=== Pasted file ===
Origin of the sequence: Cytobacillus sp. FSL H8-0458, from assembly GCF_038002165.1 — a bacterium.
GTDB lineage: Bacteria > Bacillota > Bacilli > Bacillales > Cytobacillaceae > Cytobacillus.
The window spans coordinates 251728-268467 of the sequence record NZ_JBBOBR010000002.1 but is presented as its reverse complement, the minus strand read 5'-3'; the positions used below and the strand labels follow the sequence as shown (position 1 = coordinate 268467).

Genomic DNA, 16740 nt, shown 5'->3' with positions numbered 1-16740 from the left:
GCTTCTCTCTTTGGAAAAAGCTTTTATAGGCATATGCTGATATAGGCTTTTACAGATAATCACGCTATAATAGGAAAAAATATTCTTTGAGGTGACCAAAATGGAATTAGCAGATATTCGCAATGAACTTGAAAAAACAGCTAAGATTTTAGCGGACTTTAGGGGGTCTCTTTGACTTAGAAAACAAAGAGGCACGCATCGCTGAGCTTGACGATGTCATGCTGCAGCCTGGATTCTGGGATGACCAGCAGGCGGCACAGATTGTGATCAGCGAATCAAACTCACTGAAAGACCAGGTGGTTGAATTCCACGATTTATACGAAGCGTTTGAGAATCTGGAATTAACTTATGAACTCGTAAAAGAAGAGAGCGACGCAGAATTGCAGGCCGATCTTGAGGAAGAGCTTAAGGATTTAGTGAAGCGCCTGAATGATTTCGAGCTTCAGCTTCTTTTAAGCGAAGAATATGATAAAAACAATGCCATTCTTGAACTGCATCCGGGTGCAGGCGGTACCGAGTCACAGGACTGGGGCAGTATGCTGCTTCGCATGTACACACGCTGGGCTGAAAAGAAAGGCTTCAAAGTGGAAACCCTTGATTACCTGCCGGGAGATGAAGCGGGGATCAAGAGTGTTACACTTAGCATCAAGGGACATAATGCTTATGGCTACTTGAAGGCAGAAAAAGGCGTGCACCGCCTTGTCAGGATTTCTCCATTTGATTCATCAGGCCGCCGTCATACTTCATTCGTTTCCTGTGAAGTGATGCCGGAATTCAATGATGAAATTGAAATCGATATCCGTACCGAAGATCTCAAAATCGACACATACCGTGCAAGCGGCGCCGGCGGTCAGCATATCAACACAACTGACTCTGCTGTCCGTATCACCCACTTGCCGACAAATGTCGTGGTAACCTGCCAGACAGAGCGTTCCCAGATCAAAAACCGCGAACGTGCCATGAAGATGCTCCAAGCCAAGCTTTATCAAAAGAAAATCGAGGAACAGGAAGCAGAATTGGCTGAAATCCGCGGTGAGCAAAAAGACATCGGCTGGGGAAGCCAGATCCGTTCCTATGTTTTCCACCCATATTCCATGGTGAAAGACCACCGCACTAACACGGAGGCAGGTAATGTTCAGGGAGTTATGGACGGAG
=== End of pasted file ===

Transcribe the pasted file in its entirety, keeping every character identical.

Origin of the sequence: Cytobacillus sp. FSL H8-0458, from assembly GCF_038002165.1 — a bacterium.
GTDB lineage: Bacteria > Bacillota > Bacilli > Bacillales > Cytobacillaceae > Cytobacillus.
The window spans coordinates 251728-268467 of the sequence record NZ_JBBOBR010000002.1 but is presented as its reverse complement, the minus strand read 5'-3'; the positions used below and the strand labels follow the sequence as shown (position 1 = coordinate 268467).

Genomic DNA, 16740 nt, shown 5'->3' with positions numbered 1-16740 from the left:
GCTTCTCTCTTTGGAAAAAGCTTTTATAGGCATATGCTGATATAGGCTTTTACAGATAATCACGCTATAATAGGAAAAAATATTCTTTGAGGTGACCAAAATGGAATTAGCAGATATTCGCAATGAACTTGAAAAAACAGCTAAGATTTTAGCGGACTTTAGGGGGTCTCTTTGACTTAGAAAACAAAGAGGCACGCATCGCTGAGCTTGACGATGTCATGCTGCAGCCTGGATTCTGGGATGACCAGCAGGCGGCACAGATTGTGATCAGCGAATCAAACTCACTGAAAGACCAGGTGGTTGAATTCCACGATTTATACGAAGCGTTTGAGAATCTGGAATTAACTTATGAACTCGTAAAAGAAGAGAGCGACGCAGAATTGCAGGCCGATCTTGAGGAAGAGCTTAAGGATTTAGTGAAGCGCCTGAATGATTTCGAGCTTCAGCTTCTTTTAAGCGAAGAATATGATAAAAACAATGCCATTCTTGAACTGCATCCGGGTGCAGGCGGTACCGAGTCACAGGACTGGGGCAGTATGCTGCTTCGCATGTACACACGCTGGGCTGAAAAGAAAGGCTTCAAAGTGGAAACCCTTGATTACCTGCCGGGAGATGAAGCGGGGATCAAGAGTGTTACACTTAGCATCAAGGGACATAATGCTTATGGCTACTTGAAGGCAGAAAAAGGCGTGCACCGCCTTGTCAGGATTTCTCCATTTGATTCATCAGGCCGCCGTCATACTTCATTCGTTTCCTGTGAAGTGATGCCGGAATTCAATGATGAAATTGAAATCGATATCCGTACCGAAGATCTCAAAATCGACACATACCGTGCAAGCGGCGCCGGCGGTCAGCATATCAACACAACTGACTCTGCTGTCCGTATCACCCACTTGCCGACAAATGTCGTGGTAACCTGCCAGACAGAGCGTTCCCAGATCAAAAACCGCGAACGTGCCATGAAGATGCTCCAAGCCAAGCTTTATCAAAAGAAAATCGAGGAACAGGAAGCAGAATTGGCTGAAATCCGCGGTGAGCAAAAAGACATCGGCTGGGGAAGCCAGATCCGTTCCTATGTTTTCCACCCATATTCCATGGTGAAAGACCACCGCACTAACACGGAGGCAGGTAATGTTCAGGGAGTTATGGACGGAG